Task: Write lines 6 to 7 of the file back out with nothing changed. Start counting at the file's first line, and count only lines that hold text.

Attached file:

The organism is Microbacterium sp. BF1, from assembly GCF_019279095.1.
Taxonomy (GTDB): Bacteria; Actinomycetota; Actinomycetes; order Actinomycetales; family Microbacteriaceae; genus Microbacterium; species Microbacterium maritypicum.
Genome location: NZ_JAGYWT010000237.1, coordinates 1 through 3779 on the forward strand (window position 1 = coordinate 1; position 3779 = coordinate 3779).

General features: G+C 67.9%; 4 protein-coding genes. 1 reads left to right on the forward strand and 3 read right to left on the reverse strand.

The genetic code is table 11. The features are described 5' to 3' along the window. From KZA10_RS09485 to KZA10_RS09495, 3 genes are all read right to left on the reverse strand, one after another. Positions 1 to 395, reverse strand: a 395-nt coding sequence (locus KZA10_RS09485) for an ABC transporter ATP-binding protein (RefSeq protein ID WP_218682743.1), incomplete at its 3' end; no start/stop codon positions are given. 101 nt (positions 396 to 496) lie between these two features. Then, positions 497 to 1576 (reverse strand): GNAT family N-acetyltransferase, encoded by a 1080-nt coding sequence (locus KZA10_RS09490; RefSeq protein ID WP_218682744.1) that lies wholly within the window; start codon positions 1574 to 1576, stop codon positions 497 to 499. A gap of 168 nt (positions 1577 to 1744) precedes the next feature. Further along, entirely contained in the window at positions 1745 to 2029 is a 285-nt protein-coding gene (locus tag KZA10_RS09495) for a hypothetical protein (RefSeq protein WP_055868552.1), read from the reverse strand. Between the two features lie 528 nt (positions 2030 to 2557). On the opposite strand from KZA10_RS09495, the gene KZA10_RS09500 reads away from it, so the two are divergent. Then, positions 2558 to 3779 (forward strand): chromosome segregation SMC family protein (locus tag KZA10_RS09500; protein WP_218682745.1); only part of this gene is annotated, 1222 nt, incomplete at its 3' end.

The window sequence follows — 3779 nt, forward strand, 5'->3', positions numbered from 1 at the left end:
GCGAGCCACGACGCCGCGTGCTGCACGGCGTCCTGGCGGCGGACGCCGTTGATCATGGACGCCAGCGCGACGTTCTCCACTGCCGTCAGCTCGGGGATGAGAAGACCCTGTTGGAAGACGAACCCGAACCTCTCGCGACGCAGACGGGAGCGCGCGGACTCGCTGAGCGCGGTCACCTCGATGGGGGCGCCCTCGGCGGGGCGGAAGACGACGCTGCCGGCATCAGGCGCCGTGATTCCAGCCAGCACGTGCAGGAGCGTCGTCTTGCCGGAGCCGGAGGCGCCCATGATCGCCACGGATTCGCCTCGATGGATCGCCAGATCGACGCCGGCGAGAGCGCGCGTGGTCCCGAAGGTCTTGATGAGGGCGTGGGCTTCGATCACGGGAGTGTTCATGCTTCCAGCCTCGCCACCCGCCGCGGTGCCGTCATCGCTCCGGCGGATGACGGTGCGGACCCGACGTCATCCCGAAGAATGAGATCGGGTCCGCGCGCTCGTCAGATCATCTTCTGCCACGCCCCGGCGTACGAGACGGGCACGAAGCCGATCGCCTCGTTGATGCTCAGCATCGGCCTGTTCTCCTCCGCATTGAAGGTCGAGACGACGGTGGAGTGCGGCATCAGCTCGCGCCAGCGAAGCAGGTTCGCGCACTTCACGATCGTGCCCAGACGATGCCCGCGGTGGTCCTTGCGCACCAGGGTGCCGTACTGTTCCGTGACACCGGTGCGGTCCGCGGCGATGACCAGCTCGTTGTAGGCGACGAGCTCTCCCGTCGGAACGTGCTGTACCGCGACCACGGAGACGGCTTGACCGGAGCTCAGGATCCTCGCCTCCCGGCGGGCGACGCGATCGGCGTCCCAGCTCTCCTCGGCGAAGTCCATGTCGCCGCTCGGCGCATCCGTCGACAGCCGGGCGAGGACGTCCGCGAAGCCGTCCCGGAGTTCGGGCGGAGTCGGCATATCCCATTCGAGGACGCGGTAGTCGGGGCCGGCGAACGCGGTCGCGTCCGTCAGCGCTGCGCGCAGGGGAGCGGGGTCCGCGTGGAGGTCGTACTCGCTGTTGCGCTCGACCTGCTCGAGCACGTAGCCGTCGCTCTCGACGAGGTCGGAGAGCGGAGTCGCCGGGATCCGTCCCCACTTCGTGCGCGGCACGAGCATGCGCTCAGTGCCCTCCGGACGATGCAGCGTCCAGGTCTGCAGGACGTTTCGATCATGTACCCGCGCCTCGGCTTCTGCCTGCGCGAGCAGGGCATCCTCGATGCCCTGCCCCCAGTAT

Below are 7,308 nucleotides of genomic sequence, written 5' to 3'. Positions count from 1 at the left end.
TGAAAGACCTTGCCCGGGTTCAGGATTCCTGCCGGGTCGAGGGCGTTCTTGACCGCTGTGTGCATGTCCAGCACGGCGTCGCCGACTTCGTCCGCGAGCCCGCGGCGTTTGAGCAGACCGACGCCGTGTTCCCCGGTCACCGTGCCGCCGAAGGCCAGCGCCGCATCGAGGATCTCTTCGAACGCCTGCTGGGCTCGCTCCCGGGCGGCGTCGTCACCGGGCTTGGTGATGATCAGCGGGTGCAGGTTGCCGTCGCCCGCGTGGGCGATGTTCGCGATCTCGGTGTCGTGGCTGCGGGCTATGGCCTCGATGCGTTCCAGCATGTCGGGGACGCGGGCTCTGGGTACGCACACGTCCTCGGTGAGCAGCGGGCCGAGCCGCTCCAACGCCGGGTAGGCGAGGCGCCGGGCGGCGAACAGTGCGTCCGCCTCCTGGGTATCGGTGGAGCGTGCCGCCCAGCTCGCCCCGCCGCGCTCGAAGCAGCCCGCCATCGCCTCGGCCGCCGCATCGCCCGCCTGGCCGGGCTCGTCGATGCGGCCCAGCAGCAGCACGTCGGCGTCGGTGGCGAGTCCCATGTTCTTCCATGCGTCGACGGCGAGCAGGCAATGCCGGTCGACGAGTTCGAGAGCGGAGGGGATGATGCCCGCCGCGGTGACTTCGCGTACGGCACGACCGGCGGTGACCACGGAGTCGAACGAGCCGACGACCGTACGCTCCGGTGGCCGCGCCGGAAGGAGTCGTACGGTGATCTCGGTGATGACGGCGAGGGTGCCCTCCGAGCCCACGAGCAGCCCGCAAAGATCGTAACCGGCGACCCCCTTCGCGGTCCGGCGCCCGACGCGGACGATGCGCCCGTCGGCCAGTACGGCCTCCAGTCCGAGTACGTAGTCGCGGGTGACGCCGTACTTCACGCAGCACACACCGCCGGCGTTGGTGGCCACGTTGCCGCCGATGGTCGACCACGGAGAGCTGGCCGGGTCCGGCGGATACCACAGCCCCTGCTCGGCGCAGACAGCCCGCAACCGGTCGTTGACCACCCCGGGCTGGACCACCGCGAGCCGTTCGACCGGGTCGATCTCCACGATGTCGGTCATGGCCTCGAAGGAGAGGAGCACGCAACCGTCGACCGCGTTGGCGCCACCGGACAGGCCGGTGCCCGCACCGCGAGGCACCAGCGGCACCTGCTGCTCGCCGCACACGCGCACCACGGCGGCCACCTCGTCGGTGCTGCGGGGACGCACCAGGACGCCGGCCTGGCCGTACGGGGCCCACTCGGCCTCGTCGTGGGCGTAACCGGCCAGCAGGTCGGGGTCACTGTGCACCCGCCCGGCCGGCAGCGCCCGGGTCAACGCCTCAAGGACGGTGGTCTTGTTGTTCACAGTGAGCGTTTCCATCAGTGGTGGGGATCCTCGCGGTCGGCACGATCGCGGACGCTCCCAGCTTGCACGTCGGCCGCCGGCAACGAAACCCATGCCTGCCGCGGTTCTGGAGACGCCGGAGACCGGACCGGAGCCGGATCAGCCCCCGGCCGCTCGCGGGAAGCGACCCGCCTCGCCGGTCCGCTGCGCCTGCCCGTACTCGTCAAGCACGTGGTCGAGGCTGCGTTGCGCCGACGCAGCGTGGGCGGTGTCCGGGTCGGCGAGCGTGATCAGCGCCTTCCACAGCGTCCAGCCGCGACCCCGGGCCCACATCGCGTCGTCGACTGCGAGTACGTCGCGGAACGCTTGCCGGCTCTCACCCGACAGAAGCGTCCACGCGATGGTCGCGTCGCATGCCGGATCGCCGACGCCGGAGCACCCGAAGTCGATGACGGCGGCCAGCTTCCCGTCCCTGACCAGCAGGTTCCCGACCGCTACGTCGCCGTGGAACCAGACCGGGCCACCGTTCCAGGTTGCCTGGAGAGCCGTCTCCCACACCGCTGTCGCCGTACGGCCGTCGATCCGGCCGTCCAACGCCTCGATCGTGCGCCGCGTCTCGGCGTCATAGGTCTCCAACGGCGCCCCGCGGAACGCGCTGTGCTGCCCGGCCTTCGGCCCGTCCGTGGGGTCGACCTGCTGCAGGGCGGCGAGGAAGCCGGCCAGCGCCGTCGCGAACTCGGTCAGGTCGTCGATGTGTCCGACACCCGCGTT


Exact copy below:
The window sequence follows — 3779 nt, forward strand, 5'->3', positions numbered from 1 at the left end:
GCGAGCCACGACGCCGCGTGCTGCACGGCGTCCTGGCGGCGGACGCCGTTGATCATGGACGCCAGCGCGACGTTCTCCACTGCCGTCAGCTCGGGGATGAGAAGACCCTGTTGGAAGACGAACCCGAACCTCTCGCGACGCAGACGGGAGCGCGCGGACTCGCTGAGCGCGGTCACCTCGATGGGGGCGCCCTCGGCGGGGCGGAAGACGACGCTGCCGGCATCAGGCGCCGTGATTCCAGCCAGCACGTGCAGGAGCGTCGTCTTGCCGGAGCCGGAGGCGCCCATGATCGCCACGGATTCGCCTCGATGGATCGCCAGATCGACGCCGGCGAGAGCGCGCGTGGTCCCGAAGGTCTTGATGAGGGCGTGGGCTTCGATCACGGGAGTGTTCATGCTTCCAGCCTCGCCACCCGCCGCGGTGCCGTCATCGCTCCGGCGGATGACGGTGCGGACCCGACGTCATCCCGAAGAATGAGATCGGGTCCGCGCGCTCGTCAGATCATCTTCTGCCACGCCCCGGCGTACGAGACGGGCACGAAGCCGATCGCCTCGTTGATGCTCAGCATCGGCCTGTTCTCCTCCGCATTGAAGGTCGAGACGACGGTGGAGTGCGGCATCAGCTCGCGCCAGCGAAGCAGGTTCGCGCACTTCACGATCGTGCCCAGACGATGCCCGCGGTGGTCCTTGCGCACCAGGGTGCCGTACTGTTCCGTGACACCGGTGCGGTCCGCGGCGATGACCAGCTCGTTGTAGGCGACGAGCTCTCCCGTCGGAACGTGCTGTACCGCGACCACGGAGACGGCTTGACCGGAGCTCAGGATCCTCGCCTCCCGGCGGGCGACGCGATCGGCGTCCCAGCTCTCCTCGGCGAAGTCCATGTCGCCGCTCGGCGCATCCGTCGACAGCCGGGCGAGGACGTCCGCGAAGCCGTCCCGGAGTTCGGGCGGAGTCGGCATATCCCATTCGAGGACGCGGTAGTCGGGGCCGGCGAACGCGGTCGCGTCCGTCAGCGCTGCGCGCAGGGGAGCGGGGTCCGCGTGGAGGTCGTACTCGCTGTTGCGCTCGACCTGCTCGAGCACGTAGCCGTCGCTCTCGACGAGGTCGGAGAGCGGAGTCGCCGGGATCCGTCCCCACTTCGTGCGCGGCACGAGCATGCGCTCAGTGCCCTCCGGACGATGCAGCGTCCAGGTCTGCAGGACGTTTCGATCATGTACCCGCGCCTCGGCTTCTGCCTGCGCGAGCAGGGCATCCTCGATGCCCTGCCCCCAGTAT